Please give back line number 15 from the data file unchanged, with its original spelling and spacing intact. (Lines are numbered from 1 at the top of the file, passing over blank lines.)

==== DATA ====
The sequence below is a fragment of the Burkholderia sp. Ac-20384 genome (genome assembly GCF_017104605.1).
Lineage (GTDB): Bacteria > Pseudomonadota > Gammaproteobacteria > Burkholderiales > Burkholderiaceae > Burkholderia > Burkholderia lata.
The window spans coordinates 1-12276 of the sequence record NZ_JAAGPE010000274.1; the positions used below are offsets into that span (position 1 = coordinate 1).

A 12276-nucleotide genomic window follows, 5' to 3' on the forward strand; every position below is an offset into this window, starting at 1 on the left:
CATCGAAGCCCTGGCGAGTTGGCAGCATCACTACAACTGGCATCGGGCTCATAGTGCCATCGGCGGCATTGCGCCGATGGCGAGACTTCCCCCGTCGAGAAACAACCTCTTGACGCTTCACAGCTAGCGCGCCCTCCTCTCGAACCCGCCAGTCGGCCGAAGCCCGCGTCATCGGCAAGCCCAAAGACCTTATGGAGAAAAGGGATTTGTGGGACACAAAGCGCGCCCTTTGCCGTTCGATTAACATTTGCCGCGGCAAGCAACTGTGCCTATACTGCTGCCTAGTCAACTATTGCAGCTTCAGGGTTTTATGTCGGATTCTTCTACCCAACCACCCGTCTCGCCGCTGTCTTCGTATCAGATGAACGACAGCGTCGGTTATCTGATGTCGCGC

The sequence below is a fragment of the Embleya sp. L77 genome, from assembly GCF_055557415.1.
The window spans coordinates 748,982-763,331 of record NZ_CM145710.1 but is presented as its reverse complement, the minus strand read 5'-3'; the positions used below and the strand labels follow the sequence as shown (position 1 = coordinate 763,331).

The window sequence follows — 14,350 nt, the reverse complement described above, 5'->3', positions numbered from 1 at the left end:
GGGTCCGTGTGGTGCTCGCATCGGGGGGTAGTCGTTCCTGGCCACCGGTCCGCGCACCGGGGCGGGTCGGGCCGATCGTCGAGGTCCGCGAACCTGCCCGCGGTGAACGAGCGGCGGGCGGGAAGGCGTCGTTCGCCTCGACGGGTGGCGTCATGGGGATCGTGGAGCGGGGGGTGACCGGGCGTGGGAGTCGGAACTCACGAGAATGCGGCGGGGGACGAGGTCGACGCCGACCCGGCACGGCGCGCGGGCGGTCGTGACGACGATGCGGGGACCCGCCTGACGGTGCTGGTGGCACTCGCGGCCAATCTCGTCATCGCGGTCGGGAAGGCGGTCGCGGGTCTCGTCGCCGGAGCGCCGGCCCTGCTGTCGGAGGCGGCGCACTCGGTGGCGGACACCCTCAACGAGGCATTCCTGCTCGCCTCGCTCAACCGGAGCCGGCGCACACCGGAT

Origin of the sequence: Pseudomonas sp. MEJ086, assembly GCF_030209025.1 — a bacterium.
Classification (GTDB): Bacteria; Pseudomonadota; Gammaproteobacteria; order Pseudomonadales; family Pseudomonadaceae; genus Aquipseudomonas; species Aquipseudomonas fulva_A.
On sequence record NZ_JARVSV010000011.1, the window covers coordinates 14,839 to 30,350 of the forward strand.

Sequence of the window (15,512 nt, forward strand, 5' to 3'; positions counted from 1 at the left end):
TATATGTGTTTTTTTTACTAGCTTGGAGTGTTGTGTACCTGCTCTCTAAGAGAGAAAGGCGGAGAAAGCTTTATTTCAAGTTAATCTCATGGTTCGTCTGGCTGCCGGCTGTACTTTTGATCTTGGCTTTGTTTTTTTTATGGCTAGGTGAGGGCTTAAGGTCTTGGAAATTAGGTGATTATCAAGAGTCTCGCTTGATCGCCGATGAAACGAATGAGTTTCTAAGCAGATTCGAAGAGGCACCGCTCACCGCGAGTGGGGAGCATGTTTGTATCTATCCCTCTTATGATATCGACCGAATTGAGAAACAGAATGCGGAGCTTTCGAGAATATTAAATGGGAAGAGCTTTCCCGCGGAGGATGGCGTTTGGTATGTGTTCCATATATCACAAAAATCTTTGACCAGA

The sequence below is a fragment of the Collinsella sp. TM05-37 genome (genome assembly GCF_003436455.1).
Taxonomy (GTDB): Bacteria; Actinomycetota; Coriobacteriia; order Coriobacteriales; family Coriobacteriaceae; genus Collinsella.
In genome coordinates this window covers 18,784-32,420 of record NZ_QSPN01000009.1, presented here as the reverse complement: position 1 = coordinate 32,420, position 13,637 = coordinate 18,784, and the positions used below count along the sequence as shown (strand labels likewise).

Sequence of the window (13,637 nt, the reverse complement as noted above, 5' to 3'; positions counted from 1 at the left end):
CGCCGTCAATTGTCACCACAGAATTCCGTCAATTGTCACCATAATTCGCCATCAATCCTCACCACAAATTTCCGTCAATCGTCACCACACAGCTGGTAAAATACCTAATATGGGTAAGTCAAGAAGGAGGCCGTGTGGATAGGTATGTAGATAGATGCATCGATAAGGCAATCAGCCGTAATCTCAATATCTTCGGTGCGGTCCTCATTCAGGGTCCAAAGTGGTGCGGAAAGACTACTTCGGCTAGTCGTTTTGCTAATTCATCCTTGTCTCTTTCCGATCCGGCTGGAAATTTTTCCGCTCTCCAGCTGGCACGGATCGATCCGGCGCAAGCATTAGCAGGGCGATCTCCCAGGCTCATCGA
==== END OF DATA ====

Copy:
The sequence below is a fragment of the Collinsella sp. TM05-37 genome (genome assembly GCF_003436455.1).